TURKEY: Pressure mounts against military operation

07 April 1995

The government is under increasing international pressure to end its latest military operations in northern Iraq, but may face problems reconciling international demands with domestic politics. Newly appointed Foreign Affairs Minister Erdal Inonu is to visit four Western capitals, including Bonn, which has frozen a military grant and suspended a shipment of military hardware.

Turkish officials are reportedly surprised by the strong international reaction to the 20 March incursion by 35,000 Turkish troops into Iraqi Kurdistan to wipe out alleged bases of the Kurdistan Workers Party (PKK). Western countries have demanded an early pullout. Only the US expressed understanding for the operation, but the Clinton administration, under Congressional pressure for sanctions, later took a more critical stance.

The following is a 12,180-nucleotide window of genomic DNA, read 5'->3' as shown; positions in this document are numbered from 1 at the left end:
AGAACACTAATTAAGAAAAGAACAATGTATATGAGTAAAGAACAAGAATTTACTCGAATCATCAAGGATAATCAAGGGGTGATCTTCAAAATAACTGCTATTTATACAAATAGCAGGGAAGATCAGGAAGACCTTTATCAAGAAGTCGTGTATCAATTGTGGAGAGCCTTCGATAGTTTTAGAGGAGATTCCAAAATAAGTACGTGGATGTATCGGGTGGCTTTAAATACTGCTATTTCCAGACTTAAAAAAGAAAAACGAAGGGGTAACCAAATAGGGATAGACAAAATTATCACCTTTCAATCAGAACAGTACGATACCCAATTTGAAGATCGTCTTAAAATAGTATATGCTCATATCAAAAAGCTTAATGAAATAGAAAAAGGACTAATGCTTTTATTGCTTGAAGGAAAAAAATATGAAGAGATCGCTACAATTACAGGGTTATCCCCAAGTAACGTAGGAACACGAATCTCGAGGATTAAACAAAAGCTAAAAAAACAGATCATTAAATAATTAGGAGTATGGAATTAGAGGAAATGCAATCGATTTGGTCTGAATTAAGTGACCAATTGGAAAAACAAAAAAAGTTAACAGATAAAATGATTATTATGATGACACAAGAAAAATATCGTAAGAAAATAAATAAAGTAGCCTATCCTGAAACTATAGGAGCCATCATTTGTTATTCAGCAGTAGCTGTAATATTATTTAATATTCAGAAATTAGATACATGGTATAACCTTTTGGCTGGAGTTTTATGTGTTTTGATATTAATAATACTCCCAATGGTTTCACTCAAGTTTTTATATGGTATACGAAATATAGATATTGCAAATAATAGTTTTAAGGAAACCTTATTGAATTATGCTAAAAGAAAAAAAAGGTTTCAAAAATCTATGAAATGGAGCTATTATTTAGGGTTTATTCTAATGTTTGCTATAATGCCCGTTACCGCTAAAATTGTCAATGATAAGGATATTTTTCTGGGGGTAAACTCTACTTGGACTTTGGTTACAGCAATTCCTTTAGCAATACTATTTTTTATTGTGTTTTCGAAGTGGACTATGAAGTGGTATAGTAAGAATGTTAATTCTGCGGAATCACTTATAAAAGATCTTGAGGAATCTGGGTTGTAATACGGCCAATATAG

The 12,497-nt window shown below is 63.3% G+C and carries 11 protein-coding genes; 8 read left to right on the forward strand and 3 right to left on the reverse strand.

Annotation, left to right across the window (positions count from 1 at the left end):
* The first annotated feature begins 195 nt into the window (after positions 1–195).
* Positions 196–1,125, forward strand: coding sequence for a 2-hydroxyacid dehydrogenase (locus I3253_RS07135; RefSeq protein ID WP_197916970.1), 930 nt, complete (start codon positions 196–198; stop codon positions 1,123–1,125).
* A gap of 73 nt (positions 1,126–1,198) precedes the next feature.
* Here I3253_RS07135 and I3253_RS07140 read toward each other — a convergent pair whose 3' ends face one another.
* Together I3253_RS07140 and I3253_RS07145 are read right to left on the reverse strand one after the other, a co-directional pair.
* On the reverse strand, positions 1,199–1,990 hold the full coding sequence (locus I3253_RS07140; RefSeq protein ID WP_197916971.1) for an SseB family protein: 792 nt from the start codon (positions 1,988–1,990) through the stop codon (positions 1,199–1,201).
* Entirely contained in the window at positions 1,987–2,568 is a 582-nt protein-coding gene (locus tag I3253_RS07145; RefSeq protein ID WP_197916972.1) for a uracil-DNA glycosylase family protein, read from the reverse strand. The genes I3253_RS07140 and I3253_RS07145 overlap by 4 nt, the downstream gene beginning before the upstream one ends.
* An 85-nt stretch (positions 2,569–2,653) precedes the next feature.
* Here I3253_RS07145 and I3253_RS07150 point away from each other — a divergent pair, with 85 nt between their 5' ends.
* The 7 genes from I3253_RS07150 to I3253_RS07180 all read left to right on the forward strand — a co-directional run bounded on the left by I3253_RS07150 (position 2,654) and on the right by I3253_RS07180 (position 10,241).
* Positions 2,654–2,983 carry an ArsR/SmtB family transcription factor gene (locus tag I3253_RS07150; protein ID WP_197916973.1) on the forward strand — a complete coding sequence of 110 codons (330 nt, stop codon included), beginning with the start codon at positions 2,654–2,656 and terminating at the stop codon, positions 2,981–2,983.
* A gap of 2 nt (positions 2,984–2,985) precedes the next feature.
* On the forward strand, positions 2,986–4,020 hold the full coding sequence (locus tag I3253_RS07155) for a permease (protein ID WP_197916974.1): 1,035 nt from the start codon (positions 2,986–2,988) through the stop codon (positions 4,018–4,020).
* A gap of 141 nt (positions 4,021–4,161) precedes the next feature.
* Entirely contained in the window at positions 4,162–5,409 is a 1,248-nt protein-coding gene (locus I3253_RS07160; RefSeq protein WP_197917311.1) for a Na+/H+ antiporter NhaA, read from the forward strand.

NATO countries say they are concerned that Turkey plans to keep its troops indefinitely in a buffer zone on the Iraqi side of the border. Prime Minister Tansu Ciller has said the troops will pull out as soon as possible, but official Turkish statements have been contradictory.

Ciller has also compared the operation to the successful invasion of Cyprus in 1974. However, the Turkish military appears to be having problems locating PKK guerrillas. It claimed to have killed 269 guerrillas by 28 March, many of them in Hakurk, near the Iran-Turkey-Iraq borders. The PKK claims to have killed 300 Turkish troops, with the loss of only 24 of its fighters.

Western countries and UN agencies have also expressed concern over alleged attacks against Kurdish civilians and violations of human rights.

Foreign Affairs Ministry spokesman Ferhat Ataman said on 29 March that Germany's freeze of military aid could kill Turkey's $500 million order for two warships. 'The frozen amount of DM 150 million ($107 million) is only part of the total project value for the two frigates to be built for Turkey and worth DM 840 million ($610 million),' he said. 'It is worth thinking about how the suspension of the grant could affect the overall project,' he added.

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